Following the laying of the gravel surface across the OA17 interior (see Central zone), a complex of buildings are constructed at its west end (Figure 35). The most central of these, Buildings 34/35 (Figure 34), have parallels with Roman-Celtic temples elsewhere in Britain and a similarly religious function is assumed for these. Adjoining Building 33 (Figure 33) is clearly closely associated and a related religious function is also inferred. It is evident that both the location and, to some extent, the proportions of these buildings are determined with reference to the preceding Period 2A structures in this vicinity. Building 33 is located over Building 8 (Figure 10), while Building 34 is over Building 9 (Figure 12). A strong strand of continuity of use of this location is therefore indicated throughout the Late Iron Age and into the early Roman period, presumably reflecting its enduring importance as a sacred place in this landscape.
As previously noted, despite investigation being somewhat limited across the eastern part of OA17, the relative lack of Period 2B remains suggests that this part of the enclosure, to the front of the emergent temple complex, continued to be maintained as an open space.
Buildings 27 and 28 are replaced by much larger and complex Building 33. Its foundations survive as four sets of intermittent, 'concentric' rectilinear slots (Groups 162, 163, 165, 167), defining a structure that is c. 15m square (Figure 33).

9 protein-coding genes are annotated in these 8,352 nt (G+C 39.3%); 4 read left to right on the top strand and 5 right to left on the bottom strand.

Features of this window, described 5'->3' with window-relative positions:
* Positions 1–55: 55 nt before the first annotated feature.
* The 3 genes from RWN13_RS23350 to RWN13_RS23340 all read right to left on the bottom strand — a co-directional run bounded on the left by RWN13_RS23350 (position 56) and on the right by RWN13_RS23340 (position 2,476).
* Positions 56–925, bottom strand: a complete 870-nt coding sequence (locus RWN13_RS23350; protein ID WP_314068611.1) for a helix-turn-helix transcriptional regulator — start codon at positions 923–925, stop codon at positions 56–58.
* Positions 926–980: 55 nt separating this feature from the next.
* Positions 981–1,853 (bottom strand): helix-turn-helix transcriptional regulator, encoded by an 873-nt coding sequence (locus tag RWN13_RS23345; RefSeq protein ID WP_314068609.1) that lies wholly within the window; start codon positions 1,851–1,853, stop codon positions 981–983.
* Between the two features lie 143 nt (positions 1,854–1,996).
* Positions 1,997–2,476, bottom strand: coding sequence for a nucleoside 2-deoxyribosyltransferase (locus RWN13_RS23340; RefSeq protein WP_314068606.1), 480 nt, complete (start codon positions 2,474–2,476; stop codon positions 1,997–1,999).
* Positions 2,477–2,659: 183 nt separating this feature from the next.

The slots define a series of concentric spaces within the building, spaced approximately 1.5m apart, except on its south side where all share a single foundation that runs along the edge of Road 3. All the foundation slots are of a generally similar dimension (c. 0.3m wide and 0.25m deep) and contain the same dark brown sandy silt and pebble fill. They are therefore likely to be contemporary and to belong to a single building rather than representing successive enlargements or replacements. Integral post-holes (Groups 164, 166, 168) occur within the lengths of slot, some of which are positioned at the slot terminals and suggest that at least some of these gaps in the foundation are deliberate, rather than the result of truncation. Despite this complex plan, it is difficult to interpret the nature of the partitioning of the building interior. The innermost 'room', a c. 6.7m square space as defined by slots (Group 162), contains a quantity of post-holes (18622, 18624, 18788, 18805 Group 169) that may be related. These tend to be of small size and often occurred in pairs around the walls of the 'room', particularly in the corners. This patterning may be a result of differential survival but at least hints at some sort of internal structure. The slots on the east side of the building tend to be more interrupted and may hint at the position of doorways. No interior floor remains are evident.